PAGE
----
Friday, 22 January 2021
Councillor Ian Hudspeth, leader, Oxfordshire County Council
AS we begin the New Year and end the turbulent year of 2020, there is a great deal for us to look forward to.
It was a very proud moment to see the UK become the first part of the world to begin vaccinating people against covid-19.
Although it will be some weeks into 2021 before we see the vaccine making a serious impact, the return to being able to do normal things is something that we are greatly anticipating.
The spring of 2020 was a beautiful one weather-wise but the cloud of covid-19 hung over us all.
This year spring will hopefully be when that cloud is lifting and, as the daffodils and the blossoms begin to appear, we can begin to recapture some of the normal everyday things that we took for granted, such as visiting friends and relatives and going out for a relaxed meal or a drink with friends.
So many of the regular and much-valued events that are a regular staple of our calendar did not happen in 2020 and we will hopefully see their return too.
That very much includes Henley Royal Regatta with its proud history dating back to the 19th century. It was a sad loss to the Oxfordshire calendar in 2020.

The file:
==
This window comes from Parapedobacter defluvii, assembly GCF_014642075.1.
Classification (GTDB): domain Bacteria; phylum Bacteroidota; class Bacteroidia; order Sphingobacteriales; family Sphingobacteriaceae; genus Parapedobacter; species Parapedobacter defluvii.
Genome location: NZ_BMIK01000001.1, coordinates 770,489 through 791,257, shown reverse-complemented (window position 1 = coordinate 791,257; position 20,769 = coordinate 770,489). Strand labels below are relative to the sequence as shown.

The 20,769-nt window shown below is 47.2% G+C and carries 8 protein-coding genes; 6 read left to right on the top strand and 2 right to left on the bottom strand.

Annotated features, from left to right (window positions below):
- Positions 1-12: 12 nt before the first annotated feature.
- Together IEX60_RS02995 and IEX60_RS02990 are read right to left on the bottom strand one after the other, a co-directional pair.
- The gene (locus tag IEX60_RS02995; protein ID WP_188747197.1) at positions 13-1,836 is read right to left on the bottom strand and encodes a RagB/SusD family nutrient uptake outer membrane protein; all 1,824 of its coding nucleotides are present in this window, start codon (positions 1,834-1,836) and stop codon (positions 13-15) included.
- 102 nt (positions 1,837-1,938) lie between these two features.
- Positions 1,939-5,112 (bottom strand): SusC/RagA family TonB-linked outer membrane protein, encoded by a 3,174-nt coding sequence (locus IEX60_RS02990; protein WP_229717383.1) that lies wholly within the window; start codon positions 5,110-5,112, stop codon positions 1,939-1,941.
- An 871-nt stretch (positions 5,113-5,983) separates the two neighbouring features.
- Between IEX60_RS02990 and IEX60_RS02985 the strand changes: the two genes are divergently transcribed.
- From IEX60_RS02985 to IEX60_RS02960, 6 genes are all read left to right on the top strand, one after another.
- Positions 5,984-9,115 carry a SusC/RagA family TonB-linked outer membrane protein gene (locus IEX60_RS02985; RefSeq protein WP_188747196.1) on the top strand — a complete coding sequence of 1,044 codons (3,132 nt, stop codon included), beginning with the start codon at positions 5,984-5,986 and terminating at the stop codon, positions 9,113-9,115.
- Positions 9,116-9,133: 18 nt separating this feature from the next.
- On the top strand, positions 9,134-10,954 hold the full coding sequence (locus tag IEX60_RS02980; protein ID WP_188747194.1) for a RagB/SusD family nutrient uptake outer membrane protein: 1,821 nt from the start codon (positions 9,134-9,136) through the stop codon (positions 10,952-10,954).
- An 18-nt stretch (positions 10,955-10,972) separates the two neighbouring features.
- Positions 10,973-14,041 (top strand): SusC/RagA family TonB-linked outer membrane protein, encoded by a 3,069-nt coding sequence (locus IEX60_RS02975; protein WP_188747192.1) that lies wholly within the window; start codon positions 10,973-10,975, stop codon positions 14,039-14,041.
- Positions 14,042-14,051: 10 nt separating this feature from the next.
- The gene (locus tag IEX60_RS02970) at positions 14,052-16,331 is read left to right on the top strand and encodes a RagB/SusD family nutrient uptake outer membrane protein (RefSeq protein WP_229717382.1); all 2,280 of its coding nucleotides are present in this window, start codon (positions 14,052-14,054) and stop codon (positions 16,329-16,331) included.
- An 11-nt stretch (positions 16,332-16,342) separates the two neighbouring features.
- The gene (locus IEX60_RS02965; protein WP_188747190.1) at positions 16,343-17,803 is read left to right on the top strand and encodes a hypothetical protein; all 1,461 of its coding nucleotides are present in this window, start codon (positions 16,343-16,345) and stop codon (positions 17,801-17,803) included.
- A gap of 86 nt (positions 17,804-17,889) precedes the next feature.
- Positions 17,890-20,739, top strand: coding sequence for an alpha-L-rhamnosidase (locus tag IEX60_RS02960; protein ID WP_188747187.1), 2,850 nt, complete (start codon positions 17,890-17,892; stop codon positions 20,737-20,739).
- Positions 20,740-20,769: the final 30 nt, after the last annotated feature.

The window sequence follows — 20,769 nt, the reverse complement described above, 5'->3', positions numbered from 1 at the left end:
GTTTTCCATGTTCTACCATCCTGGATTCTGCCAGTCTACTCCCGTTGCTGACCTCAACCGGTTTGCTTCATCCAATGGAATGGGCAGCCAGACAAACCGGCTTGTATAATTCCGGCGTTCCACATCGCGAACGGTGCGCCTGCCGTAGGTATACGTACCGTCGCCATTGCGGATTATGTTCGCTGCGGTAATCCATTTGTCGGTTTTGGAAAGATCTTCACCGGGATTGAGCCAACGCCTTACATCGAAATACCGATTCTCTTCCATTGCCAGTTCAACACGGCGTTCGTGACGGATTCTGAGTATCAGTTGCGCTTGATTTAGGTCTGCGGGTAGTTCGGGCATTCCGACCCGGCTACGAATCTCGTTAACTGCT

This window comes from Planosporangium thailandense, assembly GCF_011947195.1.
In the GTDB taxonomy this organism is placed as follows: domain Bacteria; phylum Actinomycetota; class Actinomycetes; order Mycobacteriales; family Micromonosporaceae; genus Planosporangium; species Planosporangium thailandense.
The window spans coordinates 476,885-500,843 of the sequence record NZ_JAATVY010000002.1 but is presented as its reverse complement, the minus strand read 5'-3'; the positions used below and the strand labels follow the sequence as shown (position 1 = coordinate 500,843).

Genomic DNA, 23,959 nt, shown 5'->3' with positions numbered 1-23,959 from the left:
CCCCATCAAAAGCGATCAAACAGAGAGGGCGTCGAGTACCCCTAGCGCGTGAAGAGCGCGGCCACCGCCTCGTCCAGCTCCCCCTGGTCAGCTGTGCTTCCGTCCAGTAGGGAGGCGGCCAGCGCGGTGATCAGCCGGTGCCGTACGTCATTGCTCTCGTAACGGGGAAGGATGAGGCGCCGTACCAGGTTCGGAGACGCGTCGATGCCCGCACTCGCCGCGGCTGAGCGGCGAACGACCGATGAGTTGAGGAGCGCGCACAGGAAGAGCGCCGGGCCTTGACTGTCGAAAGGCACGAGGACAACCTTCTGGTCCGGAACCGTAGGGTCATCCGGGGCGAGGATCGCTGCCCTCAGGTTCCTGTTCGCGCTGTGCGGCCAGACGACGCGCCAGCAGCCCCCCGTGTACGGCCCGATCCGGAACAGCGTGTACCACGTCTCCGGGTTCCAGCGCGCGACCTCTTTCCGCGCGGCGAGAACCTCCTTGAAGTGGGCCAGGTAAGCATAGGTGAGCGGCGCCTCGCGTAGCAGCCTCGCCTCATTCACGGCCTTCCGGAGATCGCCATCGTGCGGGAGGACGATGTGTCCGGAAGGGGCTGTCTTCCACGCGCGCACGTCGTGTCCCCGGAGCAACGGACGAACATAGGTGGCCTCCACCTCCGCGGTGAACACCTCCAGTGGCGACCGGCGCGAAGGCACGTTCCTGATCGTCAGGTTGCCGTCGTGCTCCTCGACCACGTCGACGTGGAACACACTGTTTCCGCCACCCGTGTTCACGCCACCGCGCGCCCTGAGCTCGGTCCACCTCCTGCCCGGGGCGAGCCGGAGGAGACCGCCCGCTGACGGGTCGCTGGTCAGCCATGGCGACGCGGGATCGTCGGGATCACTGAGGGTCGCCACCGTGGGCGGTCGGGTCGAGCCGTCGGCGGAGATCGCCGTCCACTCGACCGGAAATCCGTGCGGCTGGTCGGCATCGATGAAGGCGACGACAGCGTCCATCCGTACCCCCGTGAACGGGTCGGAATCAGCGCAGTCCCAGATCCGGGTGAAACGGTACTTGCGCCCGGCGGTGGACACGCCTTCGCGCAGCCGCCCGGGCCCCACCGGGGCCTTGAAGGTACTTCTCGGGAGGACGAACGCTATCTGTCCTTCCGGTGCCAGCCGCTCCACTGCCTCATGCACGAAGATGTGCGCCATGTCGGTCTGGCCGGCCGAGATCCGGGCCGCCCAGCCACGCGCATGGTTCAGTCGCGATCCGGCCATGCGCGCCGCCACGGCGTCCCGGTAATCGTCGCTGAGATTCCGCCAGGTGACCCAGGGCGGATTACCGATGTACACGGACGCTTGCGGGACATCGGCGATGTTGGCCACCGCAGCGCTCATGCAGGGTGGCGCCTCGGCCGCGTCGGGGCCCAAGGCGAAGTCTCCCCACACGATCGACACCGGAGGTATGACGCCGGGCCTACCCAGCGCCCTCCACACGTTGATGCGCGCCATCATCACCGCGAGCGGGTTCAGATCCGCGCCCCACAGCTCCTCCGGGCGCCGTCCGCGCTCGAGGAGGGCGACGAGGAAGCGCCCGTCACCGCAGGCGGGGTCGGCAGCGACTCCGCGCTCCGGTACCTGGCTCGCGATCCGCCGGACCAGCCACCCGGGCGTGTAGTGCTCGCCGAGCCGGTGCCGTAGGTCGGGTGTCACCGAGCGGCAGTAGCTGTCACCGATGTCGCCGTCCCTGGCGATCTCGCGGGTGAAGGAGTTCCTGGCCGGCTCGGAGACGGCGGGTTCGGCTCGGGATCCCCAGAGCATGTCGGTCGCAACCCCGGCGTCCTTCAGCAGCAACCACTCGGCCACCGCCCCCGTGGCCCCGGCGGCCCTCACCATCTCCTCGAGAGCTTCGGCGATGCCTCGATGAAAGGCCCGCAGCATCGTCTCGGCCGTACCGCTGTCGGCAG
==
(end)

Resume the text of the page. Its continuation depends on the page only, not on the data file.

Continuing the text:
At Oxfordshire County Council we worked around the clock last year to continue delivering the services people value while also dealing with the local impacts of the pandemic.
I have previously witnessed the way our staff and those in partner agencies have stepped up to the plate in difficult circumstances, such as flooding. As ever, special mention should be made of NHS staff and their tremendous efforts.
On this occasion, our staff have operated beyond the call of duty for a very prolonged period, often while managing difficult covid-related situations in their own families.
These include firefighters, social workers for both children and adults, library staff who seamlessly took on other work at household waste recycling centres and in other areas of the council when the libraries were closed, and trading standards staff working with district councils to help businesses be covid-secure. The list is a long one.
During the second half of 2020 we managed to
re-open around three-quarters of our libraries.
It will be a pleasure to see them open again before too long and I am sure the communities whose libraries have been closed since the first lockdown would share that sentiment.
I have been writing a New Year message for the Henley Standard every year for almost a decade, expressing good wishes to the fine folk of Henley and the beautiful surrounding areas in Oxfordshire’s portion of the Chilterns.
This year the phrase “Happy New Year” really does have real depth and meaning. Let’s savour every small step on the return to normality as we move through 2021.
Happy New Year.
04 January 2021
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